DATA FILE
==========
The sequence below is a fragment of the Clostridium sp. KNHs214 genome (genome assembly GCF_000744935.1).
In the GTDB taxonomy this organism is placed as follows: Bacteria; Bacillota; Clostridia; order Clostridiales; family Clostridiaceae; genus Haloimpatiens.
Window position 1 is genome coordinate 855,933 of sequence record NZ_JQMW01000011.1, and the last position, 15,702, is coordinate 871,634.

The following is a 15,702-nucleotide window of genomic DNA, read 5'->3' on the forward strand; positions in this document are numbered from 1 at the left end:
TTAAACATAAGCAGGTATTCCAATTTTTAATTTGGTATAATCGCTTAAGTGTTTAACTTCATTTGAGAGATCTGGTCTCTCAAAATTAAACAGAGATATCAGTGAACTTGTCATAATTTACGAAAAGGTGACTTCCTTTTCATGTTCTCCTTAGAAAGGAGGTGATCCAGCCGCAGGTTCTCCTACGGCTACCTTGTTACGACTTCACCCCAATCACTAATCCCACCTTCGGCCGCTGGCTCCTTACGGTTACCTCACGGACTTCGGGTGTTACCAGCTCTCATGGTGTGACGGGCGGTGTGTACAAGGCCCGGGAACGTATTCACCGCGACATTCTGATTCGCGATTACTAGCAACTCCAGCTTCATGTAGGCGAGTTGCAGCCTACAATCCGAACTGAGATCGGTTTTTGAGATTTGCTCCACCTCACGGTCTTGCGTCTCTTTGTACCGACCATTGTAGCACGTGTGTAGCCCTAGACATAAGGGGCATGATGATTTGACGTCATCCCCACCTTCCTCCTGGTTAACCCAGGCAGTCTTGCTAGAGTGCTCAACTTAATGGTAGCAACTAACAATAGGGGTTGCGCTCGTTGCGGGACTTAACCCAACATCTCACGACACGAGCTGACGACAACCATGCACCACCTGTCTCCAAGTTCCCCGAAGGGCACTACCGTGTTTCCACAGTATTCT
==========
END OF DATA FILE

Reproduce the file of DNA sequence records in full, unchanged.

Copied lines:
The sequence below is a fragment of the Clostridium sp. KNHs214 genome (genome assembly GCF_000744935.1).
In the GTDB taxonomy this organism is placed as follows: Bacteria; Bacillota; Clostridia; order Clostridiales; family Clostridiaceae; genus Haloimpatiens.
Window position 1 is genome coordinate 855,933 of sequence record NZ_JQMW01000011.1, and the last position, 15,702, is coordinate 871,634.

The following is a 15,702-nucleotide window of genomic DNA, read 5'->3' on the forward strand; positions in this document are numbered from 1 at the left end:
TTAAACATAAGCAGGTATTCCAATTTTTAATTTGGTATAATCGCTTAAGTGTTTAACTTCATTTGAGAGATCTGGTCTCTCAAAATTAAACAGAGATATCAGTGAACTTGTCATAATTTACGAAAAGGTGACTTCCTTTTCATGTTCTCCTTAGAAAGGAGGTGATCCAGCCGCAGGTTCTCCTACGGCTACCTTGTTACGACTTCACCCCAATCACTAATCCCACCTTCGGCCGCTGGCTCCTTACGGTTACCTCACGGACTTCGGGTGTTACCAGCTCTCATGGTGTGACGGGCGGTGTGTACAAGGCCCGGGAACGTATTCACCGCGACATTCTGATTCGCGATTACTAGCAACTCCAGCTTCATGTAGGCGAGTTGCAGCCTACAATCCGAACTGAGATCGGTTTTTGAGATTTGCTCCACCTCACGGTCTTGCGTCTCTTTGTACCGACCATTGTAGCACGTGTGTAGCCCTAGACATAAGGGGCATGATGATTTGACGTCATCCCCACCTTCCTCCTGGTTAACCCAGGCAGTCTTGCTAGAGTGCTCAACTTAATGGTAGCAACTAACAATAGGGGTTGCGCTCGTTGCGGGACTTAACCCAACATCTCACGACACGAGCTGACGACAACCATGCACCACCTGTCTCCAAGTTCCCCGAAGGGCACTACCGTGTTTCCACAGTATTCT